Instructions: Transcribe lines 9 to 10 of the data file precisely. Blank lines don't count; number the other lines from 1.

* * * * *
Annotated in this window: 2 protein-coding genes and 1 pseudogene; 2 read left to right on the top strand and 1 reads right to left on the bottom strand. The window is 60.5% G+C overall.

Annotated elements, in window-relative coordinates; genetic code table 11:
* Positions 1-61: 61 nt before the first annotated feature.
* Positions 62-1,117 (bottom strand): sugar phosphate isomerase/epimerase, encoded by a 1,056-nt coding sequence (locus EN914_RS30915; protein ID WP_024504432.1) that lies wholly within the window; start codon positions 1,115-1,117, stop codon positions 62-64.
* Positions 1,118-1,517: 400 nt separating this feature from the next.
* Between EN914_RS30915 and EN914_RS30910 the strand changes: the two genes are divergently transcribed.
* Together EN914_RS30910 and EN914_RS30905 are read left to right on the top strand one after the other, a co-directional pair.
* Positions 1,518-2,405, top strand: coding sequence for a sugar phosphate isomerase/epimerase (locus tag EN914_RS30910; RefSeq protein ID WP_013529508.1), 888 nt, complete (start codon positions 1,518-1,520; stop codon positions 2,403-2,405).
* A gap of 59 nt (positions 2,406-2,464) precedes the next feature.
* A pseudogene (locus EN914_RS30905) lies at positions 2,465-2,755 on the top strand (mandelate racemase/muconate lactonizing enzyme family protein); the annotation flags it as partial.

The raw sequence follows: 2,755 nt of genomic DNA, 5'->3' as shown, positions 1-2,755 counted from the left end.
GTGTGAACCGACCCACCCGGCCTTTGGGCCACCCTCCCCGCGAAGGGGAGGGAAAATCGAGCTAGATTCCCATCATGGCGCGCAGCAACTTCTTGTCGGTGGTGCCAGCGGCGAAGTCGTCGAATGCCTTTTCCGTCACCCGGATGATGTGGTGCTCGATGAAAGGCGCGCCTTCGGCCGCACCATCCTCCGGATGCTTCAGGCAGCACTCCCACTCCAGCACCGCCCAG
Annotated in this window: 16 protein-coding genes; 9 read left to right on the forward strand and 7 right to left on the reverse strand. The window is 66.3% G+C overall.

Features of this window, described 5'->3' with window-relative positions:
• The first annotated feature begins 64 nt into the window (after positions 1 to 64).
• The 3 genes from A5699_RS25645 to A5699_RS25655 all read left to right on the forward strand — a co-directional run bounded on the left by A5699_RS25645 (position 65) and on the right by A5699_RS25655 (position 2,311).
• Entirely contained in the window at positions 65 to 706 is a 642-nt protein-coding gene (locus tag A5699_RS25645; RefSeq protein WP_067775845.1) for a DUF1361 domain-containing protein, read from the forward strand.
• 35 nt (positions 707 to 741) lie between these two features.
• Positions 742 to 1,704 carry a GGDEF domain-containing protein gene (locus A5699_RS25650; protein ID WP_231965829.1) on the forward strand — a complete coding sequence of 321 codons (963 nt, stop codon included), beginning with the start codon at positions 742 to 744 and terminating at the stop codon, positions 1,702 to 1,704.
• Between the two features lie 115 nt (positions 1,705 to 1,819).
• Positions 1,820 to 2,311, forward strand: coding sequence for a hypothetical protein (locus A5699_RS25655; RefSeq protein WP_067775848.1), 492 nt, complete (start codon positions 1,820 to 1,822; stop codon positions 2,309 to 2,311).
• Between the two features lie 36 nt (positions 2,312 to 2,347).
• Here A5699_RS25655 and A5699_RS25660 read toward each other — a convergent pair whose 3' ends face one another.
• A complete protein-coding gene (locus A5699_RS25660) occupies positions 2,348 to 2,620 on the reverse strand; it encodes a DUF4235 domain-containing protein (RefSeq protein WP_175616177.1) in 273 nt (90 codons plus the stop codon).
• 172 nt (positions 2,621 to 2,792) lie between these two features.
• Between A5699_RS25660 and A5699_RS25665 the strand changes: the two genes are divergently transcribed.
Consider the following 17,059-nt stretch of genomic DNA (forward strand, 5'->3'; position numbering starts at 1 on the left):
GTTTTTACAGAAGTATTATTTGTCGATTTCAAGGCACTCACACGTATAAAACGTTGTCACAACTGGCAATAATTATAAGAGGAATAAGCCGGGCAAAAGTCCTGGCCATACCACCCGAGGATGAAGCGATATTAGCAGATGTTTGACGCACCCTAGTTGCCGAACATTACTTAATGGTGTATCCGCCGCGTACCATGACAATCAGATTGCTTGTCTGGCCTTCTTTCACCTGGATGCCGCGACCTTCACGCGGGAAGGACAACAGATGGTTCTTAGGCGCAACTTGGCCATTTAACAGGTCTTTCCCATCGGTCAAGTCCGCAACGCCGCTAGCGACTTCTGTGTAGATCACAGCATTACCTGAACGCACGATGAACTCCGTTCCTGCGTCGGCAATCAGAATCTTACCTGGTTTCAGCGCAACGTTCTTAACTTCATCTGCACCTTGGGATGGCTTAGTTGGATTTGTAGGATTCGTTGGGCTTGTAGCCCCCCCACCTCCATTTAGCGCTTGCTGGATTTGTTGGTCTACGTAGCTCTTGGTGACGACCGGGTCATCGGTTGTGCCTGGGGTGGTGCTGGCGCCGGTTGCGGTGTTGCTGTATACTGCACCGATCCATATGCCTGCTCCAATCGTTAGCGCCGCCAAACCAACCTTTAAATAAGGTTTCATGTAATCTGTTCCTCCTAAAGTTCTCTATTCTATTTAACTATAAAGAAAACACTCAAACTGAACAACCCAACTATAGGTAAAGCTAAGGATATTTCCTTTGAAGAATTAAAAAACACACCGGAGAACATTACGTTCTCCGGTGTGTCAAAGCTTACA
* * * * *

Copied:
* A gap of 59 nt (positions 2,406-2,464) precedes the next feature.
* A pseudogene (locus EN914_RS30905) lies at positions 2,465-2,755 on the top strand (mandelate racemase/muconate lactonizing enzyme family protein); the annotation flags it as partial.